Michael began to see beyond the tattered clothes and leathery face and saw a glimpse of what once made Jeremy such a successful business man. He had a certain “realness” about him. Despite his ragged appearance, in only a few minutes he earned Michael’s complete trust and respect.
Loudly digging through the loose ice cubes in the cooler Michael asked, “Roast beef or turkey?”
“Both please.” Jeremy answered politely.
“What happened next?” asked Michael as he handed him two subs, still dripping from the melting ice.
Jeremy unwrapped the sandwich hungrily and placed other down closely beside his leg. “Well”, he said his words muffled between chews. “The stock market crash happened. It was as though everything we had acquired went up into thin air. We lost the house. Shortly after we lost everything and Ashley left with Genee.”
“I’m so sorry.” Michael leaned forward and put his hand on Jeremy’s shoulder. Jeremy jerked away but then smiled as if to assure Michael that everything was all right.
“I was too ashamed to take help from any of my family. It was too much for me to deal with at once. At that point nothing mattered. I felt completely numb and the only thing I could think of to make me feel better was to see the ocean, to feel the salt breeze on my face. So I left town and drove twenty-two hours straight to Cocoa Beach with nothing but the clothes on my back and whatever cash was in my wallet.”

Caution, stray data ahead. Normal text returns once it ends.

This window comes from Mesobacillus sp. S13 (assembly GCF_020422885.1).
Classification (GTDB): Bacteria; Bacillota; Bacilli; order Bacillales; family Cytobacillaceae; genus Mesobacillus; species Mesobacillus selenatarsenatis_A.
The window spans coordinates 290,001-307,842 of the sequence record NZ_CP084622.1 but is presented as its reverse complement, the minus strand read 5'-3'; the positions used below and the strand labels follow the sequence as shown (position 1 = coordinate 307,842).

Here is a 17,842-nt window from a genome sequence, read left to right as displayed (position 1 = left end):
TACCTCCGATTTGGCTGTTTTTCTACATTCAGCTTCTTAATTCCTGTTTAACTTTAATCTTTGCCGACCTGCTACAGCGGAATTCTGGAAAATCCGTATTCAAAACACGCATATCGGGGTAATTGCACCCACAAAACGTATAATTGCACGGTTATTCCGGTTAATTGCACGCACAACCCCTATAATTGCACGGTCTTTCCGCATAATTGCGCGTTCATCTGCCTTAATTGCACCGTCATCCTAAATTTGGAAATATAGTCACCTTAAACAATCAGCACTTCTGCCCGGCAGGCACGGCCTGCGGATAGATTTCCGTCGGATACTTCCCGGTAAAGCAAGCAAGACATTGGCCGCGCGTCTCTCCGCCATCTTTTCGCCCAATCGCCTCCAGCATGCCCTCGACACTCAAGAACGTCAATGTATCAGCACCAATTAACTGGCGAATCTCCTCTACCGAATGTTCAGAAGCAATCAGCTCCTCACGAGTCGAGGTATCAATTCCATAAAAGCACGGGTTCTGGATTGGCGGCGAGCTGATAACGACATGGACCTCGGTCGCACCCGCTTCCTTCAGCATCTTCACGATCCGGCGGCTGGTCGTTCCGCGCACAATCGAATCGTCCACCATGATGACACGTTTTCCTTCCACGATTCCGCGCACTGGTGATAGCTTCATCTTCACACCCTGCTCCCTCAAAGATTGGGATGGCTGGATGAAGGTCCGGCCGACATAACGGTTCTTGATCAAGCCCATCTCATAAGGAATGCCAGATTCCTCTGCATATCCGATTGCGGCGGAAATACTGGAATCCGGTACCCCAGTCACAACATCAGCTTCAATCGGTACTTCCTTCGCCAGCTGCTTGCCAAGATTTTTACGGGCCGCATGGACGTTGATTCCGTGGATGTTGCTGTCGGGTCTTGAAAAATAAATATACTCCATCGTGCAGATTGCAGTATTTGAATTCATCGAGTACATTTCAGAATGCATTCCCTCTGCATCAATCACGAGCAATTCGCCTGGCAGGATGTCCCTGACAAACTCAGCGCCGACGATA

Michael asked quietly, almost in a whisper, “What is the hardest part for you now?
“Of course, there was the loss of my family, there was also the shame, but the most difficult part was knowing there was nowhere to go. This was such a strange predicament and filled me with such intense anxiety. But after eight years, I’ve learned to come to terms with it. I’ve realized the life most people are living is not natural. It’s simply not the way life was meant to be. Michael, we have been conditioned to be nothing more than money making robots. The most difficult thing now is also the most beneficial for me. Out here, there are no laurels on which to rest, you’re staring your demons in the face every waking second so you’re forced to deal with them. This, I think, is what drives most people to the bottle or to madness and I came very close to both.”